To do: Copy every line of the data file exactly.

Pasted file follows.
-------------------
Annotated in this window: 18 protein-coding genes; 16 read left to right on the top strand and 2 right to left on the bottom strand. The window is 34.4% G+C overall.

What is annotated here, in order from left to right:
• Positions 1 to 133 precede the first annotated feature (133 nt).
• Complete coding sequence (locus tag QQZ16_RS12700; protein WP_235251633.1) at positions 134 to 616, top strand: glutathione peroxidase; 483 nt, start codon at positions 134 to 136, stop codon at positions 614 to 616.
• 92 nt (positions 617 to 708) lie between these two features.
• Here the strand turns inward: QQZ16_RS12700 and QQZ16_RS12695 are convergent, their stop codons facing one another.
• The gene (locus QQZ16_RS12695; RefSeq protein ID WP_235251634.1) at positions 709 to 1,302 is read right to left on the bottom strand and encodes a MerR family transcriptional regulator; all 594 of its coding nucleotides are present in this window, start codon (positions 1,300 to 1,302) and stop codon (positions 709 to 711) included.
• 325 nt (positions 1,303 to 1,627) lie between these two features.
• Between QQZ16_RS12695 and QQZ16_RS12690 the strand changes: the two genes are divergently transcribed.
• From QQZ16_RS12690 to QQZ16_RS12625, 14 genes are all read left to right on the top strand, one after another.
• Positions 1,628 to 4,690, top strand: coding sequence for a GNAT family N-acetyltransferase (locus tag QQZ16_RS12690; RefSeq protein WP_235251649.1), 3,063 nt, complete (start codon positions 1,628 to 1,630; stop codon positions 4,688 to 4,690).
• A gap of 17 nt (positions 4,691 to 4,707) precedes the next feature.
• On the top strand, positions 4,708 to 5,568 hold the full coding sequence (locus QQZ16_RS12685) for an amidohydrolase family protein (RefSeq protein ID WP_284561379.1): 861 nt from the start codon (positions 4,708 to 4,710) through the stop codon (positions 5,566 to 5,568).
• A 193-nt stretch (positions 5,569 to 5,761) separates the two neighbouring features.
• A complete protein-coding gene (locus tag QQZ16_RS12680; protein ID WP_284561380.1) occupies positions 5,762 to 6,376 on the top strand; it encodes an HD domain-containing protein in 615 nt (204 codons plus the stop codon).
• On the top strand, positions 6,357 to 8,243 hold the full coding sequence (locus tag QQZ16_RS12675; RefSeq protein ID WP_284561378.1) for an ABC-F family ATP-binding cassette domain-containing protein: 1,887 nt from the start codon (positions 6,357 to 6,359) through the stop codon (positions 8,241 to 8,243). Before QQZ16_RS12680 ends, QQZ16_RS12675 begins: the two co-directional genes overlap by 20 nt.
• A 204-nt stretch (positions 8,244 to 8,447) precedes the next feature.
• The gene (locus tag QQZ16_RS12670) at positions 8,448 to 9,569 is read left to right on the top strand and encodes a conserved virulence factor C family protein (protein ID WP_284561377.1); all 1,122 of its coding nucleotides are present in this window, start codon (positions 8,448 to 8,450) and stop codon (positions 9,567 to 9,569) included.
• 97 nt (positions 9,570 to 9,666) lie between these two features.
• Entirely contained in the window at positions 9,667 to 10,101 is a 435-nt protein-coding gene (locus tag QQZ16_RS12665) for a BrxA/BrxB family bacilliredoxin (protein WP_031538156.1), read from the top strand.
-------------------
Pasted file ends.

Annotated in this window: 18 protein-coding genes; 16 read left to right on the top strand and 2 right to left on the bottom strand. The window is 34.4% G+C overall.

What is annotated here, in order from left to right:
• Positions 1 to 133 precede the first annotated feature (133 nt).
• Complete coding sequence (locus tag QQZ16_RS12700; protein WP_235251633.1) at positions 134 to 616, top strand: glutathione peroxidase; 483 nt, start codon at positions 134 to 136, stop codon at positions 614 to 616.
• 92 nt (positions 617 to 708) lie between these two features.
• Here the strand turns inward: QQZ16_RS12700 and QQZ16_RS12695 are convergent, their stop codons facing one another.
• The gene (locus QQZ16_RS12695; RefSeq protein ID WP_235251634.1) at positions 709 to 1,302 is read right to left on the bottom strand and encodes a MerR family transcriptional regulator; all 594 of its coding nucleotides are present in this window, start codon (positions 1,300 to 1,302) and stop codon (positions 709 to 711) included.
• 325 nt (positions 1,303 to 1,627) lie between these two features.
• Between QQZ16_RS12695 and QQZ16_RS12690 the strand changes: the two genes are divergently transcribed.
• From QQZ16_RS12690 to QQZ16_RS12625, 14 genes are all read left to right on the top strand, one after another.
• Positions 1,628 to 4,690, top strand: coding sequence for a GNAT family N-acetyltransferase (locus tag QQZ16_RS12690; RefSeq protein WP_235251649.1), 3,063 nt, complete (start codon positions 1,628 to 1,630; stop codon positions 4,688 to 4,690).
• A gap of 17 nt (positions 4,691 to 4,707) precedes the next feature.
• On the top strand, positions 4,708 to 5,568 hold the full coding sequence (locus QQZ16_RS12685) for an amidohydrolase family protein (RefSeq protein ID WP_284561379.1): 861 nt from the start codon (positions 4,708 to 4,710) through the stop codon (positions 5,566 to 5,568).
• A 193-nt stretch (positions 5,569 to 5,761) separates the two neighbouring features.
• A complete protein-coding gene (locus tag QQZ16_RS12680; protein ID WP_284561380.1) occupies positions 5,762 to 6,376 on the top strand; it encodes an HD domain-containing protein in 615 nt (204 codons plus the stop codon).
• On the top strand, positions 6,357 to 8,243 hold the full coding sequence (locus tag QQZ16_RS12675; RefSeq protein ID WP_284561378.1) for an ABC-F family ATP-binding cassette domain-containing protein: 1,887 nt from the start codon (positions 6,357 to 6,359) through the stop codon (positions 8,241 to 8,243). Before QQZ16_RS12680 ends, QQZ16_RS12675 begins: the two co-directional genes overlap by 20 nt.
• A 204-nt stretch (positions 8,244 to 8,447) precedes the next feature.
• The gene (locus tag QQZ16_RS12670) at positions 8,448 to 9,569 is read left to right on the top strand and encodes a conserved virulence factor C family protein (protein ID WP_284561377.1); all 1,122 of its coding nucleotides are present in this window, start codon (positions 8,448 to 8,450) and stop codon (positions 9,567 to 9,569) included.
• 97 nt (positions 9,570 to 9,666) lie between these two features.
• Entirely contained in the window at positions 9,667 to 10,101 is a 435-nt protein-coding gene (locus tag QQZ16_RS12665) for a BrxA/BrxB family bacilliredoxin (protein WP_031538156.1), read from the top strand.